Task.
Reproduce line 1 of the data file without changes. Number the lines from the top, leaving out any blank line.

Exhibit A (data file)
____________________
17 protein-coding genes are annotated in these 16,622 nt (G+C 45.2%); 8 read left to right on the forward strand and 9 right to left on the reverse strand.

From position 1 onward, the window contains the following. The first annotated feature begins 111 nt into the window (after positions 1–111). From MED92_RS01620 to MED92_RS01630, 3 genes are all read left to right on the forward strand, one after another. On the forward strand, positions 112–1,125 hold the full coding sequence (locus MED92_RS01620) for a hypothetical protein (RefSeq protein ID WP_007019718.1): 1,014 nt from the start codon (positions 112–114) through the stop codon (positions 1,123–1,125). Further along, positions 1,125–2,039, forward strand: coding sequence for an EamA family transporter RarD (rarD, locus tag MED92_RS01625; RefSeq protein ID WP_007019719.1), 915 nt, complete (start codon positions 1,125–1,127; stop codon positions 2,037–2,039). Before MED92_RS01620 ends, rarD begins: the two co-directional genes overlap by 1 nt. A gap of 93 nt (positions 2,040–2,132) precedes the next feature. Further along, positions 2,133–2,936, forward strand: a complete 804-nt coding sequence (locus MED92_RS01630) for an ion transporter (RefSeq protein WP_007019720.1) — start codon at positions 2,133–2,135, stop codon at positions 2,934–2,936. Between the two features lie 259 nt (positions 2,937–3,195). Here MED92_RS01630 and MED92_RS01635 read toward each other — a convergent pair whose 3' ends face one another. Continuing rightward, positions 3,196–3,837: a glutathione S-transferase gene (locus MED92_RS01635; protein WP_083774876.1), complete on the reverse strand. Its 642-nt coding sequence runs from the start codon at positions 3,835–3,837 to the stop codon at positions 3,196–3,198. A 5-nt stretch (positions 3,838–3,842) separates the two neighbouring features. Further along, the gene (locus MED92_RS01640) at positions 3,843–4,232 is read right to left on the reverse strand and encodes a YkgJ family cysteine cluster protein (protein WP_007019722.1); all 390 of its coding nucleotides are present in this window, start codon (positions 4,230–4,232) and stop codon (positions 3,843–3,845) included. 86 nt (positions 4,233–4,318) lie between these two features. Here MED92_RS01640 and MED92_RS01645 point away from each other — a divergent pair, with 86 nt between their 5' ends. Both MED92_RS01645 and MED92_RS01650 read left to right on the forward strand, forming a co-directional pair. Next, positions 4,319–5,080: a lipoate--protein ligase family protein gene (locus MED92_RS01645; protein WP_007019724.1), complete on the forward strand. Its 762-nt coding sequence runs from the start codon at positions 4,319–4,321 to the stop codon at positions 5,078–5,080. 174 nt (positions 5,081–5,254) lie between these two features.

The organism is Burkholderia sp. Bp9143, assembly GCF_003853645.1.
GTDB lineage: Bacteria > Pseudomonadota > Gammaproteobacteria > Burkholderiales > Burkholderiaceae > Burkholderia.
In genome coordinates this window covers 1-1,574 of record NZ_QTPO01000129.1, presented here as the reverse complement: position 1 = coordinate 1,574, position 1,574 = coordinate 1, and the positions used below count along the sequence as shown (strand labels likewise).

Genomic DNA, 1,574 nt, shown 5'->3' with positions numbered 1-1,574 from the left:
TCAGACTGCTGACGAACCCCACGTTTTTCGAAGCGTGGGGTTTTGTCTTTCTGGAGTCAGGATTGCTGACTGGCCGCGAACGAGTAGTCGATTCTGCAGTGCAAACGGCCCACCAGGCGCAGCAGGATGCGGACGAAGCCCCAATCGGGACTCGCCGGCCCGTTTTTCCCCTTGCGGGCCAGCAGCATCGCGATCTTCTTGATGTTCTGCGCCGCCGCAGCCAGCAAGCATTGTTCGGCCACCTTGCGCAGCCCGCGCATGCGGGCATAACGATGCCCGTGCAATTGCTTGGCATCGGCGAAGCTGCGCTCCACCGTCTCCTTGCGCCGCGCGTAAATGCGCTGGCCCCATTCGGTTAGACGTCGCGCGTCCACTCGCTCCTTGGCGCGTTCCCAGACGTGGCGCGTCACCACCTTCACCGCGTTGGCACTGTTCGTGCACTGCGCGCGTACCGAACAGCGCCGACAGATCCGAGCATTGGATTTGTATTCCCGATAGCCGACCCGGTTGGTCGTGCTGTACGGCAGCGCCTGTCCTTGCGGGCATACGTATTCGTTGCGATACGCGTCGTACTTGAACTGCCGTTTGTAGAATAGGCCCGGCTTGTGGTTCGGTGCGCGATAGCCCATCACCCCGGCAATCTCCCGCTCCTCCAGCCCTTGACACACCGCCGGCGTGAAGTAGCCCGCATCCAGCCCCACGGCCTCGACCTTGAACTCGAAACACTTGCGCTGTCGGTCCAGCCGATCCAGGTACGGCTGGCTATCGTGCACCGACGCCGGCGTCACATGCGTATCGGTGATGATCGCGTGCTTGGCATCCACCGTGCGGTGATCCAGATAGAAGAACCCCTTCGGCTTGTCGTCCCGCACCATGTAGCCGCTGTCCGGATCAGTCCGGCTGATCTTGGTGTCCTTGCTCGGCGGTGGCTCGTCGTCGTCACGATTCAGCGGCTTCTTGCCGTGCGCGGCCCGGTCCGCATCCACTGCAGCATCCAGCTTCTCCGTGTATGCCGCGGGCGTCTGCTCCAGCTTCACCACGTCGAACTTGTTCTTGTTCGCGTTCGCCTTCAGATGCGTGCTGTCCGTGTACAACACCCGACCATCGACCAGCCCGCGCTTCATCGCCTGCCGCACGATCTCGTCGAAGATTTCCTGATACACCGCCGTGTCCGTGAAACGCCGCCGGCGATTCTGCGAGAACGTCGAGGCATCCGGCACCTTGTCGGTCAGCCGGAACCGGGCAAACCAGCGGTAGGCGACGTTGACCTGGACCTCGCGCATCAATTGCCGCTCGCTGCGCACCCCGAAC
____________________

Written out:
17 protein-coding genes are annotated in these 16,622 nt (G+C 45.2%); 8 read left to right on the forward strand and 9 right to left on the reverse strand.